I’m not sure it’s a smart move from one of the world’s best players to be leaning on others and telling them what their conscience should be telling them. Regardless of colour, many footballers will regard the 2018 World Cup, when it arrives, as the highlight of their career, perhaps the only major international tournament they get the opportunity to play at. I listened to Jason Brown, the former Wales goalkeeper, arguing for a boycott from black players on the radio last night, citing the ‘monkey chant’ abuse he received from Serbia fans during an international match as a particular cause of upset. Brown knew he was the target seeing as he was the only non-white player on the pitch during the game.
Being white, I won’t pretend I understand because I don’t – but I can imagine that it has the potential to be immensely hurtful. That said, the idea of Brown, Yaya Toure or anyone else as a 21st century Rosa Parks falls down on a number of levels. First up, isn’t a ‘white supremacist World Cup’ exactly what the complete arseholes dishing out this sort of abuse would want? Then there’s the deprivation of a once-in-a-lifetime opportunity to less than household names, who might get a lucrative move to Europe off the back of appearing in an international tournament. Finally, it’s the achievements of non-white players on the pitch that expose this bullshit for what it is, evidenced by the changing attitudes amongst English football supporters.
But there’s another aspect to this that seems to have been missed. England, regarded for decades as the world champions of soccer hooliganism, have now fallen some way down the pecking order. I’ve always wondered if this is something we’ve indulged in a slice of unnecessary self-flagellation about, since fighting within the ground, the firing of flares and rockets at opposing supporters and people actually being killed at matches have, for as long as I can remember, been more associated with mainland Europe and South America than they have with English football. Anyone who’s seen an Argentinian or Brazilian match where the army are on standby from the first whistle would be tempted to conclude that the English were just playing at it.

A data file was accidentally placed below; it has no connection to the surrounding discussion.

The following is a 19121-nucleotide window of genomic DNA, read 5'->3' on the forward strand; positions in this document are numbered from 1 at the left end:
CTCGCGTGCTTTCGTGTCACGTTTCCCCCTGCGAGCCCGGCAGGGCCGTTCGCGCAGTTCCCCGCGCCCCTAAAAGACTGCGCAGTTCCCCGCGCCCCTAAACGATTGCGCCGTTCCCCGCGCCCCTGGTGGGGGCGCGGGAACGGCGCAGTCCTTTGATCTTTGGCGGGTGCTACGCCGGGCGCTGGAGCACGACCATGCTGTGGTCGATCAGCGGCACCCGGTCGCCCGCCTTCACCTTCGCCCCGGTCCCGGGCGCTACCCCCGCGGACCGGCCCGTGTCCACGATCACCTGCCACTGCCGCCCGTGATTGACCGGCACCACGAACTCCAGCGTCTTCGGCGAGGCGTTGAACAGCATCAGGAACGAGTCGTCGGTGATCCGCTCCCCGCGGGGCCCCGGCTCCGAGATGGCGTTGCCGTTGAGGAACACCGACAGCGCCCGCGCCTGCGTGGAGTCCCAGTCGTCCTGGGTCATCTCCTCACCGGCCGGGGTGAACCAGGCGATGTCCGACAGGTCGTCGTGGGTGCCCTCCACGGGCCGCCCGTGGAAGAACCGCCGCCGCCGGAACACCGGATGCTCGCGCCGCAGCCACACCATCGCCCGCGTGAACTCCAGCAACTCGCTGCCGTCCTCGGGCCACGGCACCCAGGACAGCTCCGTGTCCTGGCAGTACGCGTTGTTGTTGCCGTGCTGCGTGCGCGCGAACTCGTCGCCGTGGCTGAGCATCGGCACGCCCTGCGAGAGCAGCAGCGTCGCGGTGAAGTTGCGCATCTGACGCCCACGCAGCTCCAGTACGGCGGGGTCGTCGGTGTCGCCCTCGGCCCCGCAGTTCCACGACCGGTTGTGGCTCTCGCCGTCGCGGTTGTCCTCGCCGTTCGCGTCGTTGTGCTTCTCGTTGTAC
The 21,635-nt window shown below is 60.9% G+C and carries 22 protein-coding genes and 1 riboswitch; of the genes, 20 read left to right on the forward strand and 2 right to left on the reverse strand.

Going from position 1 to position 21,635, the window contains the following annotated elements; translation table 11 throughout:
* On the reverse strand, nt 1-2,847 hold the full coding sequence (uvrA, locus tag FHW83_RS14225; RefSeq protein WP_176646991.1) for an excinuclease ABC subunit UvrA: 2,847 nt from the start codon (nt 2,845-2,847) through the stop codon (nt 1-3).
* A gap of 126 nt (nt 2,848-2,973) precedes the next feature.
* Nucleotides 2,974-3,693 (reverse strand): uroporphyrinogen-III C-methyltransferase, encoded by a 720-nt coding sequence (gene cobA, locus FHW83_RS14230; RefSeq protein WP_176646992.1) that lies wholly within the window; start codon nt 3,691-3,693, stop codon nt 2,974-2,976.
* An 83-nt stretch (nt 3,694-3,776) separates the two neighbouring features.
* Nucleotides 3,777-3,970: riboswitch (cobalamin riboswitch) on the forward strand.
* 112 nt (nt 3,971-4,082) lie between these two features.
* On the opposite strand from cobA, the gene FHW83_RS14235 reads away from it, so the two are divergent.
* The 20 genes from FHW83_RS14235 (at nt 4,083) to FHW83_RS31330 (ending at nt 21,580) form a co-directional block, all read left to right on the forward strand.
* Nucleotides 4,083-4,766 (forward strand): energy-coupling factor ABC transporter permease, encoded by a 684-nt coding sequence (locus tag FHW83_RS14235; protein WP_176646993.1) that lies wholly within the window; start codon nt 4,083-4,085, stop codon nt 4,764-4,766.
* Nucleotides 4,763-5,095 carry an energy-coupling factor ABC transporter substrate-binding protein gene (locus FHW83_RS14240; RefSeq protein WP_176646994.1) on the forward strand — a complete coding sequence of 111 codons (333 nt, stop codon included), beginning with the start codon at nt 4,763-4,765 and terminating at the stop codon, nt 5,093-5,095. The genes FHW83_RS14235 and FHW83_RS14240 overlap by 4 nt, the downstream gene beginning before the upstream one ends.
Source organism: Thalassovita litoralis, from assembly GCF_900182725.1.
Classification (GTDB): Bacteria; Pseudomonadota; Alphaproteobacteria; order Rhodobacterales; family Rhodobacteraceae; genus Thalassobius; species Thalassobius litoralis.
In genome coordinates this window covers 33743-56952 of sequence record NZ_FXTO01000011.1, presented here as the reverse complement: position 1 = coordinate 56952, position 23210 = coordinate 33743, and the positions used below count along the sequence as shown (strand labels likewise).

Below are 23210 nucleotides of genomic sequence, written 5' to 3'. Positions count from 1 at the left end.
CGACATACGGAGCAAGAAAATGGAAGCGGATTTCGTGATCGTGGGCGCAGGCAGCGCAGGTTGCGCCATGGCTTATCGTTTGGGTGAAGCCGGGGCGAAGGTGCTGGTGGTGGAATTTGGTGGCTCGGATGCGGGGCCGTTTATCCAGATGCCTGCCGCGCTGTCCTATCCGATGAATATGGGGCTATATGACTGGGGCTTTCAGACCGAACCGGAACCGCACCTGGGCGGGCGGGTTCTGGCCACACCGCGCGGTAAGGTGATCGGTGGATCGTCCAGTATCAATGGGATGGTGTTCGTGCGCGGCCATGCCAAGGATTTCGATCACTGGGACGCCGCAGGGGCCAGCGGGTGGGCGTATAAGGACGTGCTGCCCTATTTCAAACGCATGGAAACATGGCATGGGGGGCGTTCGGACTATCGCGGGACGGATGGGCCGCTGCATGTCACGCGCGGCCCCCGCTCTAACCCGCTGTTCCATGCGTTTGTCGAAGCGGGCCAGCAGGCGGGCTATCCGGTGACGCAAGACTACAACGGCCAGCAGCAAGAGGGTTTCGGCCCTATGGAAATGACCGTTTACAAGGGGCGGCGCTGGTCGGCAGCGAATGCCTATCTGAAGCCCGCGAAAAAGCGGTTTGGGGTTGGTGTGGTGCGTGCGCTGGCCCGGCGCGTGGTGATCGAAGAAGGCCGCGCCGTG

Watching a match from Eastern Europe serves as a reminder of what English football has left behind, while going to Turkey for a European tie is something that foreign fans do entirely aware of the risks involved. Meanwhile, Italian ultras still have connections to fascist and communist groups even now (Paolo Di Canio’s Mussolini tribute act being the most obvious illustration of this). While I was watching a lot of calcio a few years back, Juventus fans signalled their dissatisfaction at a few bad results by setting fire to parts of the ground, most notably after a televised 0-2 loss to Palermo. It’s the sort of shit that, were it to happen in England, would have self-appointed crusaders and football-hating politicians campaigning for clubs to be banned from Europe.
UEFA does not have to allow anyone to play in one of their competitions, regardless of whether or not they have qualified through their domestic league or other tournaments. Indeed, they have refused entry to clubs on a case-by-case basis in the past. So it’s worth asking why this inconsistency exists – why racism, violence, death, political extremism, rockets and pyromania are either tolerated at European grounds or met with the slap on the wrist of a match behind closed doors, when all English clubs were removed from European club football between 1985 and 1990. Was the ban back then overly harsh, or is there a nasty double standard at work here? I’d lean towards the former, but can understand the opposing view.
If football hooliganism ever was ‘the English Disease’ then it probably follows the same line as our understanding of most sports, that of we invented it, someone else perfected it.
With that in mind, I’m off to watch the rugby league – don’t let the bastards grind you down.